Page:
The “Aachen” corridor

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16th Infantry Regimen: Troops of HQ Company, 1st Battalion just after crossing into Germany near Aachen on 12 September 1944. They celebrated by breaking out the American flag.

Gerhard (“Gerd”) Helmuth Detloff Graf von Schwerin (1899-1980) was a German general in charge of the formidable 116th Panzer Division during the Battle of Aachen in October 1944. He attempted to surrender the city to the Americans but failed. He was arrested for treason but was sent to fight in Italy. After the war and a brief incarceration, he served as the chief rearmament officer in the West German government and as a senior advisor on military policy until his death in 1980.

The Aachen corridor was defended by the 7th Army, commanded by Gen Erich Brandenberger. Model derided him as “a typical product of the general staff system” and his traditional style did not earn him the favor of Hitler. Yet Brandenberger had a fine combat record, leading the 8th Panzer Division during the invasion of Russia in 1941 and commanding the 29th Army Corps in Russia for a year before being given command of the 7th Army.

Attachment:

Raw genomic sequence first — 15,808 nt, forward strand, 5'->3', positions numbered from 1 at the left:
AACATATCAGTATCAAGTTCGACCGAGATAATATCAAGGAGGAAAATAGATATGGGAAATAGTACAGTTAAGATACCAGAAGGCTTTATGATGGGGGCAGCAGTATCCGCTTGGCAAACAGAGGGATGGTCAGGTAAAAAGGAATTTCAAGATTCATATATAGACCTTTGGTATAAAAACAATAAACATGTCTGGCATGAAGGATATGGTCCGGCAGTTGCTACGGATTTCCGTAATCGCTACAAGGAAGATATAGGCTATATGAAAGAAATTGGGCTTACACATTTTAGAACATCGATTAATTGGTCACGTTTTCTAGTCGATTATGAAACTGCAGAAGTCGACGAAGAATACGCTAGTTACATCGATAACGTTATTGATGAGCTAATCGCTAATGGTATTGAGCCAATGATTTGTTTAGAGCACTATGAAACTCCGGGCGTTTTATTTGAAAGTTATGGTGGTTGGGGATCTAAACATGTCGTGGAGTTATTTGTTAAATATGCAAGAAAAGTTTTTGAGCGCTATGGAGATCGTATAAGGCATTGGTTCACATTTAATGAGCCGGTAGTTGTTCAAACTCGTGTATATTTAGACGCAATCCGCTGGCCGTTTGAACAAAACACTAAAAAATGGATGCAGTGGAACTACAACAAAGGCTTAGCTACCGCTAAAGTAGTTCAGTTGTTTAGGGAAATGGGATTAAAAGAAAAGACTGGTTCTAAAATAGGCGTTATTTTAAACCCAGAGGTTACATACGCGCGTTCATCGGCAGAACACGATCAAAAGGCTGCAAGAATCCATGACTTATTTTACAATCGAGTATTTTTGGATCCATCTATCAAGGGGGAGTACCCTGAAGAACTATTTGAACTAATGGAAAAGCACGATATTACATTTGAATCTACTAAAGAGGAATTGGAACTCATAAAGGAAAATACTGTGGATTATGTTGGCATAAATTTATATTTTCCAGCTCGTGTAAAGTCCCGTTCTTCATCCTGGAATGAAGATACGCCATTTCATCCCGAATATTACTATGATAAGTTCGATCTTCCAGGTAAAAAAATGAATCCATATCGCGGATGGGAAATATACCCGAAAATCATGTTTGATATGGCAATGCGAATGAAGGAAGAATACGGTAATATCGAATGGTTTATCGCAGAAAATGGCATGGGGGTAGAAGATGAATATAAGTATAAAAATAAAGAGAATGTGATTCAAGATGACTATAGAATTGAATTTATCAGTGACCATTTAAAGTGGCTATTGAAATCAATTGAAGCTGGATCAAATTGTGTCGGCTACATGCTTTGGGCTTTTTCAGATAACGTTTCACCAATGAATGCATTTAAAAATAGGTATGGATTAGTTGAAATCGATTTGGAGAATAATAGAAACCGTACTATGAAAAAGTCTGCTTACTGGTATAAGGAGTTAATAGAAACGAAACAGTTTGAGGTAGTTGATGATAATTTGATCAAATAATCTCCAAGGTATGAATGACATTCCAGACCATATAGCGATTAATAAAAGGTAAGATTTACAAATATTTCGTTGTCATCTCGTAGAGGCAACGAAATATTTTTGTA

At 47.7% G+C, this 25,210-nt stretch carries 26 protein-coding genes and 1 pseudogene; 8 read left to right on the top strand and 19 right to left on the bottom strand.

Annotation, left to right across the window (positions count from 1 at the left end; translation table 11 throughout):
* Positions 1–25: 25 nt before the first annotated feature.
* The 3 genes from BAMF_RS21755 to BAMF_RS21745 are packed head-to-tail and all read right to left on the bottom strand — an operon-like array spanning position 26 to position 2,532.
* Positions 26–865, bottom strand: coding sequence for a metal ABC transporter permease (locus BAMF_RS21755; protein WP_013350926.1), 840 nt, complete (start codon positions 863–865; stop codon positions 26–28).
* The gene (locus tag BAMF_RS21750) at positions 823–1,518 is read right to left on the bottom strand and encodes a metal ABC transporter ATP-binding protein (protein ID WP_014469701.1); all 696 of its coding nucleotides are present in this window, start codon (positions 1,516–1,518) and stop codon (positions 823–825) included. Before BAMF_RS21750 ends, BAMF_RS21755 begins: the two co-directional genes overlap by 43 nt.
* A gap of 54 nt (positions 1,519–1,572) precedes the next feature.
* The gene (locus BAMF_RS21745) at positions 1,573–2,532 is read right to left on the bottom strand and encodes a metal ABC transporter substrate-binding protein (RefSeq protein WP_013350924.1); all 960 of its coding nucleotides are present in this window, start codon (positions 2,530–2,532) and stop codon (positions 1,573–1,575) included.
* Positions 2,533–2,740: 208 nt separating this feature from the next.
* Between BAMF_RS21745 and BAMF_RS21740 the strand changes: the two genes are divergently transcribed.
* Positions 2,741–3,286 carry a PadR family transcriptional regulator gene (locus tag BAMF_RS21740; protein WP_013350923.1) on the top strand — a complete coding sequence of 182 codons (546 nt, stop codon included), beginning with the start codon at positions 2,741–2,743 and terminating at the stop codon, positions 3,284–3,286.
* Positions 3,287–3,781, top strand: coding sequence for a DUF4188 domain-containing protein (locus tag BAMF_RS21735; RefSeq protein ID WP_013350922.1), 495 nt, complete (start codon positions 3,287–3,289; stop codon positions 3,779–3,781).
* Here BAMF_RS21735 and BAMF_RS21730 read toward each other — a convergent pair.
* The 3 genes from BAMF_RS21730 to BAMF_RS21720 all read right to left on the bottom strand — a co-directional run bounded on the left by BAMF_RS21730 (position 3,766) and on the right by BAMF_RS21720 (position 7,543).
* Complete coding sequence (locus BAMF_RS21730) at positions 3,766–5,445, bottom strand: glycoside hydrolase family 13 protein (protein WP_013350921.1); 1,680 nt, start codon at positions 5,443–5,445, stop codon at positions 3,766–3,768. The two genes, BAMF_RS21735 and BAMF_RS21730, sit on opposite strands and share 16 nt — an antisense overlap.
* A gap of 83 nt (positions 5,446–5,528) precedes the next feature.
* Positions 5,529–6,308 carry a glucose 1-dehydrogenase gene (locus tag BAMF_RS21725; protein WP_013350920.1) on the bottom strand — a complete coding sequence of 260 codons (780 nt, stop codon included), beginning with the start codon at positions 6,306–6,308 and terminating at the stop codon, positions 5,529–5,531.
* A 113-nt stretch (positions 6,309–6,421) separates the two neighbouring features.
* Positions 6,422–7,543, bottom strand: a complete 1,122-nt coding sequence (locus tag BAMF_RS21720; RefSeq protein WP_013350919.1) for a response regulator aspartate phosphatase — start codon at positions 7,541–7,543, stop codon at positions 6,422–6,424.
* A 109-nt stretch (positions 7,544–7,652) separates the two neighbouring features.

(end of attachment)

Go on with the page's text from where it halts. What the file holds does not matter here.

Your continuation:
One of Brandenberger’s initial tasks was to restore some measure of order amongst his edgy corps and divisional commanders. The “void” of late August and early September had left many divisional commanders to operate on their own initiative and it was Brandenberger’s task to reestablish iron discipline. A good example of the confused temper of the time was the fate of the highly respected but headstrong commander of the 116th Panzer Division, Gen Lt Graf Gerhard von Schwerin. The young count already had a reputation for being more concerned about the fate of his troops than for instructions from higher headquarters, and during the abortive Panzer counteroffensive around Mortain in the summer, had been relieved for flaunting instructions on the disposition of his division. Following the Falaise debacle, he was reappointed commander, but, during the short-lived defense of Liege, he again frustrated the corps commanders by his independent actions. It was well known among the divisional officers that Schwerin did not want to continue fighting on German soil for fear of the desolation that would ensue. When Schwerin first took command of the Aachen defenses on September 12, he found that Nazi party leaders and police had already abandoned the city and that the civilian population was in chaos; he halted the exodus out of the city, not realizing that it had been Hitler who had ordered it. Hoping that the city would be abandoned rather than defended to the last, he left a message with a city official intended for the US Army asking them “to take care of the unfortunate population in a humane way.” Unfortunately, on September 15 the Nazi party leaders and some police skulked back into the city and discovered the note. They accused Schwerin of defeatism and tried to haul him before a “People’s Court.” Schwerin ignored them and later in the month presented himself to Seventh Army headquarters for a military tribunal. Appreciating Schwerin’s gallantry, Rundstedt proposed reinstating him to divisional command. However, in the paranoid climate around Hitler after the officers’ bomb plot, he was sent for a while to the “doghouse” the OKW officers’ pool-until things cooled off. He later commanded a Panzergrenadier division and a corps in Italy. Brandenberger also relieved Gen Schack of command of 81st Corps on September 20 due to his connection with the Schwerin affair.